'This is an exceptional academic contribution to the historical study of martyrdom among the classic Abrahamic religions, but also to its contemporary religious, political, and cultural relevance. It is a highly ambitious project that will leave an enduring mark in the always pertinent field of religiosity and human sacrifice. I strongly recommend its careful and critical reading.'
Luis N. Rivera-Pagán - Henry Winters Luce Professor in Ecumenics Emeritus, Princeton Theological Seminary, New Jersey
'Christian Martyrdom and Political Violence is a serious and important work in constructive Christian theological ethics, intending to rescue the concept of martyrdom from contemporary corruptions - corruptions so grave that the very concept of martyrdom risks being discredited. This is a groundbreaking book which I recommend highly.'
Rev. David P. Gushee - Distinguished Professor of Christian Ethics and Director of the Center for Theology and Public Life, Mercer University, Georgia
'Rosario-Rodriguez's attempt at a fundamental theology built around the narratives of martyrdom is a remarkable synthesis of long and serious work in the fields of liberation theology, biblical studies, systematics, interreligious dialogue, 'world church' studies, and moral theology; it is something truly new, and opens a whole fertile field of inquiry. I am especially impressed by the care and integrity with which he approaches Islamic martyr narratives without either assimilating them to the Christian narratives or creating a false partition between their theological meanings.'
David Hart - Fellow of The Notre Dame Institute for Advanced Studies
'Not only does this book offer a knowledgeable and self-critical reconstruction of the concept of Christian martyrdom, it also makes a plea for a living Christian witness in the globalized world of the twenty-first century.'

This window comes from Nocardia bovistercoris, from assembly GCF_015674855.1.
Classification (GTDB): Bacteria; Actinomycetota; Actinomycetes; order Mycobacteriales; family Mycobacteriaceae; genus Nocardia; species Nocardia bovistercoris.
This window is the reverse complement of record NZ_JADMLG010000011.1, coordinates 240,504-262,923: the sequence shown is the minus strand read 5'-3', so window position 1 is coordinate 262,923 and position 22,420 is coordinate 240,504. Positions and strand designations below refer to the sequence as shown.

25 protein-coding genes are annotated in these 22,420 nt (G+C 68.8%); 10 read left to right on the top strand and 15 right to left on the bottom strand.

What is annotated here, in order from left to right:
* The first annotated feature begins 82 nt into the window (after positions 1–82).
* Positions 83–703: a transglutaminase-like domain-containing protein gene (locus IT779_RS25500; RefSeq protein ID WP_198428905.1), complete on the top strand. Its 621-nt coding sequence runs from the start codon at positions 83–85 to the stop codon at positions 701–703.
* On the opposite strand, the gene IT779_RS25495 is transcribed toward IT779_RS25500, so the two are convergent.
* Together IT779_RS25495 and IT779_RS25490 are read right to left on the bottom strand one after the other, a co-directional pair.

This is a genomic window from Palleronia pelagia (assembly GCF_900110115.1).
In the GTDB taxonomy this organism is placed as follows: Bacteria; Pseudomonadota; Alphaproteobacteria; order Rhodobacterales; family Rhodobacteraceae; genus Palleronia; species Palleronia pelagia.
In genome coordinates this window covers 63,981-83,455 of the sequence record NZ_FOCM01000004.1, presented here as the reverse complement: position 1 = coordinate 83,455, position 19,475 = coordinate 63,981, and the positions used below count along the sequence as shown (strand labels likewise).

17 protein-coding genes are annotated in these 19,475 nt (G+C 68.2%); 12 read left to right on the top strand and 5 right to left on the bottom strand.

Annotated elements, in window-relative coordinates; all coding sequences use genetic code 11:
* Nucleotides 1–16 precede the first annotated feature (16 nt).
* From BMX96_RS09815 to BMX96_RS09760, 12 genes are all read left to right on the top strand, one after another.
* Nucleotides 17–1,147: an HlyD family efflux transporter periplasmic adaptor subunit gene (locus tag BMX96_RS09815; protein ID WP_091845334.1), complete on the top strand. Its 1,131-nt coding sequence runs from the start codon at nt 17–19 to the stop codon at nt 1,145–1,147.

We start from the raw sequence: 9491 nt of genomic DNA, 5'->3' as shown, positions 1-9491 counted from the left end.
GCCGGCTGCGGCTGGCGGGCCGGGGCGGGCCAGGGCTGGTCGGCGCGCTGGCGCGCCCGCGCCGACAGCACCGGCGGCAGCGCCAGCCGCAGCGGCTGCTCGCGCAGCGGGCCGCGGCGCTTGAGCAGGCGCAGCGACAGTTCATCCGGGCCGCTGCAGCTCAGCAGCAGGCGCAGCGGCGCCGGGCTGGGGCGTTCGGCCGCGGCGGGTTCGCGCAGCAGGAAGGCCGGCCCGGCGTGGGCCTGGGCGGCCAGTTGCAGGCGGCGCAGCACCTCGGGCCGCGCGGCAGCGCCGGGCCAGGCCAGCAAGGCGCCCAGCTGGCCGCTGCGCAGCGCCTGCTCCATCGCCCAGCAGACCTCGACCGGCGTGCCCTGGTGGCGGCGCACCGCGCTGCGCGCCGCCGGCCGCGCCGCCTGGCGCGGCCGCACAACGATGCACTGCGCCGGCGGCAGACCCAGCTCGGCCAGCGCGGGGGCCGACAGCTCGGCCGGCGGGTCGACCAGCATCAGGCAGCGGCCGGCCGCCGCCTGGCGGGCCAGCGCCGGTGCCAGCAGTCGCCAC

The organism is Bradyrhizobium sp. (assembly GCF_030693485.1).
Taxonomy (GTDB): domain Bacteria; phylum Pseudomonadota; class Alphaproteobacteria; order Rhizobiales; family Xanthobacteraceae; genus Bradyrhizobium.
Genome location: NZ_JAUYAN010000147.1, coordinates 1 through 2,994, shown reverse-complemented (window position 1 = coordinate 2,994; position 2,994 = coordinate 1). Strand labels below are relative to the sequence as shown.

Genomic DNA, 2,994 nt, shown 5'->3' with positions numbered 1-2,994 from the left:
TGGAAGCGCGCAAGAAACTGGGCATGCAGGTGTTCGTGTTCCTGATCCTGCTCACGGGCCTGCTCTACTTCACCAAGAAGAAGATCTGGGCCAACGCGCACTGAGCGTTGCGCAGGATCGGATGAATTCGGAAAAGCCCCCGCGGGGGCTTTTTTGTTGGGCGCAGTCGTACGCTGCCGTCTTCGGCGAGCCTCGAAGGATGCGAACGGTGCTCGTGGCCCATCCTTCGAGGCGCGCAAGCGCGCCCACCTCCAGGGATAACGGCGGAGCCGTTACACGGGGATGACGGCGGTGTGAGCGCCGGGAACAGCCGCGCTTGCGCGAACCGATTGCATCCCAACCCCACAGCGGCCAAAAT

Source: translated from Zeitschrift fur katholische Theologie
'Chapter 3, probably the strongest chapter, discusses the meaning of martyrs and martyrdom in the Jewish and Muslim Scriptures, in 'conversation with the book’s central narrative about Christian martyrdom as nonviolent political resistance'. There is a very careful analysis of the Muslim interpretation of jihad ('struggle'), along with the Christian concept of just war. This chapter also offers a trenchant critique of Christian Zionism, along with Islamist violence, Israeli nationalism, and misuse of just war theory in the American 'war on terror'. These, Rosario Rodríguez asserts, do not reflect their parent traditions, but rather 'imperialist ideologies', like that of ancient Rome, which Christian martyrdom attempted to subvert.'
Source: Journal of Religion and Violence
'[Rubén Rosario] Rodríguez astutely emphasizes that only forgiveness modeled on that of Jesus will break the cycle of violence. This book is an exemplary effort to sort out how a Christian comparative theology of martyrdom would appear. Ultimately, no religion can justify itself without reference to other religions which accompany it through history, sometimes peacefully and sometimes as antagonists. The author has credibly demonstrated that a viable Christian theology of martyrdom can be written and has honored the memory of its witnesses.'
Michael T. McLauglin
Source: Reading Religion
'For scholars of Christian ethics … [Rubén Rosario Rodríguez] demonstrates that liberation theology is an essential literature for Christian ethics in the twenty-first century with almost unprecedented persuasion. With derision for ‘contextual theology,’ many Christian ethicists continue to doubt liberation theology’s capacity to speak to our most urgent global problems. Rosario's work ought to disabuse the field of this shallow dismissal, demonstrating liberation theology’s enormous potential to grapple with the problem of political violence across religious traditions.'
Nichole M. Flores
Source: Journal of the Society of Christian Ethics